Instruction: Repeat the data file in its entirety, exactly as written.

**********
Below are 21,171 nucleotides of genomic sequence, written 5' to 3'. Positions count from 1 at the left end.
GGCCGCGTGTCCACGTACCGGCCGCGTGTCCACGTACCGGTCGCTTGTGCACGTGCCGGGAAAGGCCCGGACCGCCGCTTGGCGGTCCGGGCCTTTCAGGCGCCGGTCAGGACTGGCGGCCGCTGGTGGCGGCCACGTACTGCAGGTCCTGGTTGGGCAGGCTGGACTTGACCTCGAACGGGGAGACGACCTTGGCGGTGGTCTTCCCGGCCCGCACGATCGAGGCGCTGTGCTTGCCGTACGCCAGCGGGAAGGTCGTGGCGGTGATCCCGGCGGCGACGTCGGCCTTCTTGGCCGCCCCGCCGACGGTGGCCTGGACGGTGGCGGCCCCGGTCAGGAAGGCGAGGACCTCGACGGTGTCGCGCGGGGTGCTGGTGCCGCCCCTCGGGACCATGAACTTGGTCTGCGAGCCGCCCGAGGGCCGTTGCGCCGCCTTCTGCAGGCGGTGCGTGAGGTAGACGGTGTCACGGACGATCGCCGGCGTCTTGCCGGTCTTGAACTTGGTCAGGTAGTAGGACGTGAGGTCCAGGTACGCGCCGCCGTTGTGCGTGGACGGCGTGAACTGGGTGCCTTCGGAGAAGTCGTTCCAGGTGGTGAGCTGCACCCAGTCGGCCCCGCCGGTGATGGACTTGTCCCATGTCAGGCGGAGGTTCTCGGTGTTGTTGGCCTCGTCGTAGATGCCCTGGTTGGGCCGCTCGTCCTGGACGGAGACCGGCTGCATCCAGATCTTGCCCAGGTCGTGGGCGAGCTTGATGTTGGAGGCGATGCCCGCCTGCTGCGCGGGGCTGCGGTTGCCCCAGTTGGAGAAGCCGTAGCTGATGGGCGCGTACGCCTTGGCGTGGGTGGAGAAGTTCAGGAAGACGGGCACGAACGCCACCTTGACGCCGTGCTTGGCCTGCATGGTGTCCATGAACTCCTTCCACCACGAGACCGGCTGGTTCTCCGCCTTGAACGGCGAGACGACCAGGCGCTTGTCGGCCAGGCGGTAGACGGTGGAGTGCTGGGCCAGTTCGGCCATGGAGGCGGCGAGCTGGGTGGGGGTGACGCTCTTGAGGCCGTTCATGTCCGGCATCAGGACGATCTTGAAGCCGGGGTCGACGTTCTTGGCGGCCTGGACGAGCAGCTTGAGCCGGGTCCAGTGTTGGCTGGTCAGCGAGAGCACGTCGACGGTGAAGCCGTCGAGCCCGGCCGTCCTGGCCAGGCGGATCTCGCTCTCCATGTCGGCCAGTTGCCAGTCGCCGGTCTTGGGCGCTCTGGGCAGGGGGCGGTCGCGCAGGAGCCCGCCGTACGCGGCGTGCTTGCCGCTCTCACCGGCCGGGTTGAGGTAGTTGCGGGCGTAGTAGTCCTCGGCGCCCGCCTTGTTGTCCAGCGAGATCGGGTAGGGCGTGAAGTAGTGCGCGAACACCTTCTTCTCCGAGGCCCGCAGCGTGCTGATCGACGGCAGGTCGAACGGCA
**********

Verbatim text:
Below are 21,171 nucleotides of genomic sequence, written 5' to 3'. Positions count from 1 at the left end.
GGCCGCGTGTCCACGTACCGGCCGCGTGTCCACGTACCGGTCGCTTGTGCACGTGCCGGGAAAGGCCCGGACCGCCGCTTGGCGGTCCGGGCCTTTCAGGCGCCGGTCAGGACTGGCGGCCGCTGGTGGCGGCCACGTACTGCAGGTCCTGGTTGGGCAGGCTGGACTTGACCTCGAACGGGGAGACGACCTTGGCGGTGGTCTTCCCGGCCCGCACGATCGAGGCGCTGTGCTTGCCGTACGCCAGCGGGAAGGTCGTGGCGGTGATCCCGGCGGCGACGTCGGCCTTCTTGGCCGCCCCGCCGACGGTGGCCTGGACGGTGGCGGCCCCGGTCAGGAAGGCGAGGACCTCGACGGTGTCGCGCGGGGTGCTGGTGCCGCCCCTCGGGACCATGAACTTGGTCTGCGAGCCGCCCGAGGGCCGTTGCGCCGCCTTCTGCAGGCGGTGCGTGAGGTAGACGGTGTCACGGACGATCGCCGGCGTCTTGCCGGTCTTGAACTTGGTCAGGTAGTAGGACGTGAGGTCCAGGTACGCGCCGCCGTTGTGCGTGGACGGCGTGAACTGGGTGCCTTCGGAGAAGTCGTTCCAGGTGGTGAGCTGCACCCAGTCGGCCCCGCCGGTGATGGACTTGTCCCATGTCAGGCGGAGGTTCTCGGTGTTGTTGGCCTCGTCGTAGATGCCCTGGTTGGGCCGCTCGTCCTGGACGGAGACCGGCTGCATCCAGATCTTGCCCAGGTCGTGGGCGAGCTTGATGTTGGAGGCGATGCCCGCCTGCTGCGCGGGGCTGCGGTTGCCCCAGTTGGAGAAGCCGTAGCTGATGGGCGCGTACGCCTTGGCGTGGGTGGAGAAGTTCAGGAAGACGGGCACGAACGCCACCTTGACGCCGTGCTTGGCCTGCATGGTGTCCATGAACTCCTTCCACCACGAGACCGGCTGGTTCTCCGCCTTGAACGGCGAGACGACCAGGCGCTTGTCGGCCAGGCGGTAGACGGTGGAGTGCTGGGCCAGTTCGGCCATGGAGGCGGCGAGCTGGGTGGGGGTGACGCTCTTGAGGCCGTTCATGTCCGGCATCAGGACGATCTTGAAGCCGGGGTCGACGTTCTTGGCGGCCTGGACGAGCAGCTTGAGCCGGGTCCAGTGTTGGCTGGTCAGCGAGAGCACGTCGACGGTGAAGCCGTCGAGCCCGGCCGTCCTGGCCAGGCGGATCTCGCTCTCCATGTCGGCCAGTTGCCAGTCGCCGGTCTTGGGCGCTCTGGGCAGGGGGCGGTCGCGCAGGAGCCCGCCGTACGCGGCGTGCTTGCCGCTCTCACCGGCCGGGTTGAGGTAGTTGCGGGCGTAGTAGTCCTCGGCGCCCGCCTTGTTGTCCAGCGAGATCGGGTAGGGCGTGAAGTAGTGCGCGAACACCTTCTTCTCCGAGGCCCGCAGCGTGCTGATCGACGGCAGGTCGAACGGCA